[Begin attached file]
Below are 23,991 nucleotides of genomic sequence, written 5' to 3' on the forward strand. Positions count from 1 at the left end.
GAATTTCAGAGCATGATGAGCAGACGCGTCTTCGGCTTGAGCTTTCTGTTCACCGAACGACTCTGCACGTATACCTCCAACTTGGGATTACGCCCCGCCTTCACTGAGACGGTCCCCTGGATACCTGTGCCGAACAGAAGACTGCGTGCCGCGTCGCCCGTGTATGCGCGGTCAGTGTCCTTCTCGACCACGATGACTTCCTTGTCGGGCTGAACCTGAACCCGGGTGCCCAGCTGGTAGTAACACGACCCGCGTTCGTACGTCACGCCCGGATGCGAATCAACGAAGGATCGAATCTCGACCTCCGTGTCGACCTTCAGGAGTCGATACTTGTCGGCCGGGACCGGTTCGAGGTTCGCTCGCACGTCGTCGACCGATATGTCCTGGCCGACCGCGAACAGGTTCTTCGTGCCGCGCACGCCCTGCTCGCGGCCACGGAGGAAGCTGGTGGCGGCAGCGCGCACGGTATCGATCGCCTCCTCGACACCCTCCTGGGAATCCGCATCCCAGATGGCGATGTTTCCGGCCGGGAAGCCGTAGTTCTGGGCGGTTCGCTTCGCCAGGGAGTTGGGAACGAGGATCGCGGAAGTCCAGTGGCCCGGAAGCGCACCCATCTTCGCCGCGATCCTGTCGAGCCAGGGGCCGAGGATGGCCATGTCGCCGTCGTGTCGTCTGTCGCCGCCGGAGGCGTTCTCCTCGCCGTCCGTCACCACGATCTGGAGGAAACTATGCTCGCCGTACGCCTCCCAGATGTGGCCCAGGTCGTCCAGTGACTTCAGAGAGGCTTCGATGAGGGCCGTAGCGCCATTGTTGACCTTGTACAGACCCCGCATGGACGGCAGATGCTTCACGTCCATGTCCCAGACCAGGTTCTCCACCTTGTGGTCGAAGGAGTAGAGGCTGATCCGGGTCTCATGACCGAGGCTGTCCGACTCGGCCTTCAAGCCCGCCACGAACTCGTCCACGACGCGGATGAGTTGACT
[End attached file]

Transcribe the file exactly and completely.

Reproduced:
Below are 23,991 nucleotides of genomic sequence, written 5' to 3' on the forward strand. Positions count from 1 at the left end.
GAATTTCAGAGCATGATGAGCAGACGCGTCTTCGGCTTGAGCTTTCTGTTCACCGAACGACTCTGCACGTATACCTCCAACTTGGGATTACGCCCCGCCTTCACTGAGACGGTCCCCTGGATACCTGTGCCGAACAGAAGACTGCGTGCCGCGTCGCCCGTGTATGCGCGGTCAGTGTCCTTCTCGACCACGATGACTTCCTTGTCGGGCTGAACCTGAACCCGGGTGCCCAGCTGGTAGTAACACGACCCGCGTTCGTACGTCACGCCCGGATGCGAATCAACGAAGGATCGAATCTCGACCTCCGTGTCGACCTTCAGGAGTCGATACTTGTCGGCCGGGACCGGTTCGAGGTTCGCTCGCACGTCGTCGACCGATATGTCCTGGCCGACCGCGAACAGGTTCTTCGTGCCGCGCACGCCCTGCTCGCGGCCACGGAGGAAGCTGGTGGCGGCAGCGCGCACGGTATCGATCGCCTCCTCGACACCCTCCTGGGAATCCGCATCCCAGATGGCGATGTTTCCGGCCGGGAAGCCGTAGTTCTGGGCGGTTCGCTTCGCCAGGGAGTTGGGAACGAGGATCGCGGAAGTCCAGTGGCCCGGAAGCGCACCCATCTTCGCCGCGATCCTGTCGAGCCAGGGGCCGAGGATGGCCATGTCGCCGTCGTGTCGTCTGTCGCCGCCGGAGGCGTTCTCCTCGCCGTCCGTCACCACGATCTGGAGGAAACTATGCTCGCCGTACGCCTCCCAGATGTGGCCCAGGTCGTCCAGTGACTTCAGAGAGGCTTCGATGAGGGCCGTAGCGCCATTGTTGACCTTGTACAGACCCCGCATGGACGGCAGATGCTTCACGTCCATGTCCCAGACCAGGTTCTCCACCTTGTGGTCGAAGGAGTAGAGGCTGATCCGGGTCTCATGACCGAGGCTGTCCGACTCGGCCTTCAAGCCCGCCACGAACTCGTCCACGACGCGGATGAGTTGACT